amazon.gif
Top Selling DVD   VHS


Buy Movie Posters

buy Cranky gear!
Buy Cranky stuff

null


TV/Movie Collectibles

Click to add search to YOUR web site!

Privacy Policy

startalk logo
by Paul Fischer
donate
Please support the site
Home    Review Archives    Posters    Interview Archives    History of Cranky

Neil Gaiman

talks

Those who know who Neil Gaiman is should know that, at his request, we spent most of our time talking about Hayao Miyazaki's Princess Mononoke, though we did cover some of his other projects.

Those who don't know who Neil Gaiman is should take a look at Cranky's Princess Mononoke review, where I gush a bit.

A full shelf of one of my bookcases is filled with Gaiman's work, all ten volumes of The Sandman, Stardust, Neverwhere (including a bootleg tape of the BBC series), all the other work for DC Comics and the occasional pamphlet or two. And Neil's CD. Simply, Neil Gaiman is the best fantasy writer on the planet. "I write fairy tales" he told the Comics Buyer's Guide, but he also writes children's books, SF television episodes, and, thanks to a word from Quentin Tarantino, has penned the adaptation of Princess Mononoke, the first animated work that can properly be described as "epic".

CrankyCritic: How does Quentin Tarantino fit into all of this?
Neil Gaiman: Quentin's mum is a fan of mine and has been reading my stuff for a decade and insisting that everybody else read it, too. Bless her. In fact she used to send Quentin Sandman T-shirts. The first thing I ever heard about it was when people would say "Hey! I saw Quentin at a book signing and he was wearing a Mr. Punch T-shirt, or whatever. I thought, oh that's cool. So, he knew my stuff through his mum. Harvey Weinstein called him; Harvey's theory was he had Mononoke. He wanted the best screenwriter he could get to write it, to do the English adaptation. He didn't want anything that sounded like Saturday morning cartoons like Speed Racer. He called Quentin and Quentin said "You don't want me. You want Gaiman. Go and get Gaiman" An hour later my phone rings and next thing I've got Harvey telling me he wants me to write it. I said "OK. Send me a video" and Harvey said "No. I want you to see it in a cinema. You see this on video you do not 'get' the picture. You do not 'get' what this thing is." I went to a screening in Los Angeles, not really knowing what to expect, and the film started.
CrankyCritic: I've seen the same subtitled version on video. We can compare notes.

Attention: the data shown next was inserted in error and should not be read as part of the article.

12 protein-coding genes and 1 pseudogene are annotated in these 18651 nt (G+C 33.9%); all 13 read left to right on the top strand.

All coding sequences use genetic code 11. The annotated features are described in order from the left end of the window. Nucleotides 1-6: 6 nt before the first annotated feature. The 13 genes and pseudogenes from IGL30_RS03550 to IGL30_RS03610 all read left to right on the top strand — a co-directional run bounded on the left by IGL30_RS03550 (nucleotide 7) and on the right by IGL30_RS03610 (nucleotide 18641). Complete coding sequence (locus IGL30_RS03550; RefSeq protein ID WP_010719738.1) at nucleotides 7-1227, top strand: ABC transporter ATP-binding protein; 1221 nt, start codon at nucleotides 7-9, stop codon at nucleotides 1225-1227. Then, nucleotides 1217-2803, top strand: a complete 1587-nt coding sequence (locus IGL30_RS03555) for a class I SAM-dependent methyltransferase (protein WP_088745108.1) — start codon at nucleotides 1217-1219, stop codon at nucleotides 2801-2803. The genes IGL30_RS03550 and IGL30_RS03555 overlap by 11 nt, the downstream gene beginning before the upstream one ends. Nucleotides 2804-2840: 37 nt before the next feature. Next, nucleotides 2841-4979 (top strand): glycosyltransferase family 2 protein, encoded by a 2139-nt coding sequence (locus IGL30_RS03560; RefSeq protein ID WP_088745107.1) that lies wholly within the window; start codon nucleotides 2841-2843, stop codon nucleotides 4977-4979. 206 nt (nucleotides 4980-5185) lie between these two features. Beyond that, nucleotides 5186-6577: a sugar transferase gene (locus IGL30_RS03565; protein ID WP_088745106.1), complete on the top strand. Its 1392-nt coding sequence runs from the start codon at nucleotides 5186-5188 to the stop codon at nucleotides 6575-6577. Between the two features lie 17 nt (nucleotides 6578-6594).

Neil Gaiman: Mr. Miyazaki has said watching Mononoke on video is like watching noise. And I think it's true. It's something that you have to see in a cinema. You have to see the hugeness, the beautiful-ness. I find it interesting because I must have seen it, now, on video perhaps a thousand times and in the cinema about five times, in various different dubs and forms. At the New York Film Festival in Lincoln Center I sat through it, watching it with joy. Seeing little details that I hadn't seen before. Little bits I'd missed
CrankyCritic: How was the audience reaction?
Neil Gaiman: Lovely. Perfect. Couldn't have asked for a better one They laughed at the jokes. They oo'd and ah'd but not inappropriately at the handful of tiny moments of ultra-violence. They obviously had an effect on them but it wasn't "yeah!" [think of a slice 'n' dice crowd cheering the nasty stuff, that's the kind of sound Neil made -- cs] and we got a standing ovation at the end.

CrankyCritic: You're well known for your championship of what are called Creator's Rights, that an author's work shouldn't be screwed with by outside hands. It must have been an interesting project to take on and adapt another man's work.
Neil Gaiman: Oh sure. At the end of the day what sold me on doing it was just realizing that here was this amazing, wonderful, beautiful thing that I really cared about. I watched it and I wanted it done well. I thought "If I say no, to the next person they hire, it may be a job." If anybody's going to f*** it up, I want it to be me. If Miyazaki is going to be mad at someone, I want it to be me, because I will be doing it with love and respect as best I can.

NEXT: We compare notes >>>

Copyright © 1999 Chuck Schwartz except All images and music © 1997 Studio Ghibli.

 

The Cranky Critic® is a Registered Trademark of, and his website is  Copyright © 1995-2012 by, Chuck Schwartz. All Rights Reserved. Articles and interviews by Paul Fischer are Copyright © 1999 - 2006 Paul Fischer. All Rights Reserved. All images, unless otherwise noted, are property of and ©, ®, ™ their respective studios. Used by permission. Not to be used or copied for any commercial purpose. Academy Award™(s) and Oscar®(s) are registered trademarks and service marks of the Academy of Motion Picture Arts and Sciences.

Click Here!